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How to Save on Hotel Rates

by Mike Abelson   July 7, 2016
Before you book lodging for your next business conference, find out how to get low prices on hotel accommodations.
July 7, 2016

When you’re traveling for business, your hotel room is usually one of the most expensive parts of the trip. Fortunately, there are ways to cut those costs. Here are several savings tips for hotel accommodations.

Figure out your favorite chain and stick with them. Most hotel groups offer loyal clients access to lucrative point programs. You can take advantage of this to earn free stays, upgrades, and sizable discounts. To get started, just sign up and use a hotel points program – preferably a free one. (We should note that there are credit cards out there that make it faster to reach elite loyalty status. These cards can be

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Never use “discount sites” or third-party links. You’ll almost always find the best rates when you work with the hotel directly. We recommend calling the hotel on the phone and asking for the best rate. Go ahead and haggle because it’ll likely lead to a discount. The person on the other end of phone probably has permission to cut your rates, but only if you ask. Don’t be too old-fashioned, though – you’ll want an email confirmation you can pull up at check-in to make everything go smoothly. Really, this approach should save you more than coupons, offers, and promo codes you find online for the hotel. The best deals are usually always made when you deal directly with the hotel.

Take advantage of your unique situation. If you’re a student, make sure to mention it when you’re booking your room, as the hotel may have a special discount for students. The same goes for seniors, past and present members of the military, AAA members, etc. A good rule of thumb is that if you’re part of something you think may get you a discount, don’t forget to let the hotel know.

Get a cheaper room, then ask for an upgrade. This trick works better when there isn’t a conference in town, but you still might have some luck with it. What you do is book the cheapest room (which usually comes at a nonrefundable rate). Then try to check in later in the day when the clerk will know which rooms are already booked, and ask if you can get a free room upgrade. If one of the better rooms is available, the hotel might let you upgrade for free.

Commute to the conference. If the hotel isn’t offering special deals for conference goers, then check out the rates of nearby hotels to see if they are significantly cheaper. This approach is best done as long before the conference as possible, because once the other hotels catch on that there’s a big conference coming to town, they will likely raise their rates, too.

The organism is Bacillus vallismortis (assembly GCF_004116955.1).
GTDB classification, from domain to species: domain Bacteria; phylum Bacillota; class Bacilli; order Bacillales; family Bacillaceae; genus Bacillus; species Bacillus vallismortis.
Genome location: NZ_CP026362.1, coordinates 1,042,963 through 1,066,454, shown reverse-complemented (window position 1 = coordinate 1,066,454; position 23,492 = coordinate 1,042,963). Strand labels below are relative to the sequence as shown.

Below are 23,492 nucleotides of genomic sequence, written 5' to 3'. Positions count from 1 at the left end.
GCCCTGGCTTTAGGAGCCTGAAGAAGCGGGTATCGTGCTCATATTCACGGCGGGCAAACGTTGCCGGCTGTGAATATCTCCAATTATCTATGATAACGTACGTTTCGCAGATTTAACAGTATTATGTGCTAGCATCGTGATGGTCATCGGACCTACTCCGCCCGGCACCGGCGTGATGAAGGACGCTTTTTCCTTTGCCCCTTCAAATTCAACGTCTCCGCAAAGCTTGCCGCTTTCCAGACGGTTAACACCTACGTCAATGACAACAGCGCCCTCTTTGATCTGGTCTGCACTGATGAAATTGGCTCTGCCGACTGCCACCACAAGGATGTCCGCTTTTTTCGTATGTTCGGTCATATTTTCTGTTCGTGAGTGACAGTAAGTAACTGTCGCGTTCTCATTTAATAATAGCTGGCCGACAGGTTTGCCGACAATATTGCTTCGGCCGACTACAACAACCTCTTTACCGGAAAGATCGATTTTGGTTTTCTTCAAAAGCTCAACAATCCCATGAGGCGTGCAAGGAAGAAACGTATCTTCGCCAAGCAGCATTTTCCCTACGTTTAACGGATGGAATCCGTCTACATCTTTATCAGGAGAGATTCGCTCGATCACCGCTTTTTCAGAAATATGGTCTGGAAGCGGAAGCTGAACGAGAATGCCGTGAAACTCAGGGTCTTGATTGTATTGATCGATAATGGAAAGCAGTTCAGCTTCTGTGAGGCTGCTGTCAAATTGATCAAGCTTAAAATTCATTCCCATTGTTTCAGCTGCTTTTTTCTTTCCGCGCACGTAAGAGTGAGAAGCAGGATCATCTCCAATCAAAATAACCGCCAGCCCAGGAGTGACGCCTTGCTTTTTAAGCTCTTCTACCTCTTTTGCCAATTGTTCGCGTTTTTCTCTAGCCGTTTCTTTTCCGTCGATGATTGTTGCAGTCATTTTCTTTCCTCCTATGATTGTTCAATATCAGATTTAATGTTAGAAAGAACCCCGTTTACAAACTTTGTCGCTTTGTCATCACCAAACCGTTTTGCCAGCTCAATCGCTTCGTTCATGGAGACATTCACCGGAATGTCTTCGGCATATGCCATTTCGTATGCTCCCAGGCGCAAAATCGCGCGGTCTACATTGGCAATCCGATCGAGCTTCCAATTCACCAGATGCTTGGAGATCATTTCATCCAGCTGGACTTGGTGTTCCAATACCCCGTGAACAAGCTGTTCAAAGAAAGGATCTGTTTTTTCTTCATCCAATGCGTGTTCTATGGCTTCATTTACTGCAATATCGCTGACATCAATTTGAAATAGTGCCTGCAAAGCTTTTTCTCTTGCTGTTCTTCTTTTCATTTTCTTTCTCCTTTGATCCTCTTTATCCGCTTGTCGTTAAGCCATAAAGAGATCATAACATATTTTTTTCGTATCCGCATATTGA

Avoid hidden hotel fees. A great rate can be made a lot less great when the hotel packs on hidden fees. So before you book, ask about add-on expenses, like resort fees, and surcharges for WiFi, early check-in, landscaping, and parking. This will help you figure out what the actual rate will be. It may sound smarter to avoid hotels with hidden costs, but sometimes even with the extra fees, a hotel can be cheaper than similar alternatives. So you should ask questions and do the math before you make a decision.

Don’t bundle travel expenses. Hotels will often try to sell you a travel bundle that includes the hotel room along with other parts of the trip, such as airfare, rental car, dining packages, and entertainment options. These “bundled savings packages” tend to cost more than they are worth. Either you pay more for the package than you would if you bought everything separately, or the package includes more stuff than you’ll actually use.

Book early. If it’s a big conference, then chances are the hotel will hike up the rates as the conference gets closer. But you may get a lower rate if you book early.

Stick to the conference dates. It may make sense to get to the conference early or stay a few extra days to take in the sites. Just remember, though, that practical doesn’t mean free. You’ll still be paying for the room on those extra days, and the hotel might be pricier than you’d be willing to pay if you’d planned the vacation yourself.

Always ask the conference host if there’s a special hotel rate for attendees. When you’re registering for a conference, be sure to check and see if attendees get a discount on hotel accommodations. This is a big reason to sign up for a conference early, as rooms may run out. If there’s not a special rate already set up, and if you’re sending a large group of your employees to a conference, you should ask the hotel if they have group rates.

Summer is a busy conference season for many industries. If you’re heading out to one or two workshops in the coming weeks and months, be sure you’re getting the best rate on your hotel room. 

Mike Abelson   Lendza Marketing Manager
Digital Marketing
Mike enjoys helping entrepreneurs and startups succeed through smart and innovative marketing strategies. He’s partnered with CEOs and executives to grow businesses from the ground up. Mike believes that the customer is a company’s most valuable asset. When he’s not traveling for work, he enjoys reading adventure and science fiction novels.

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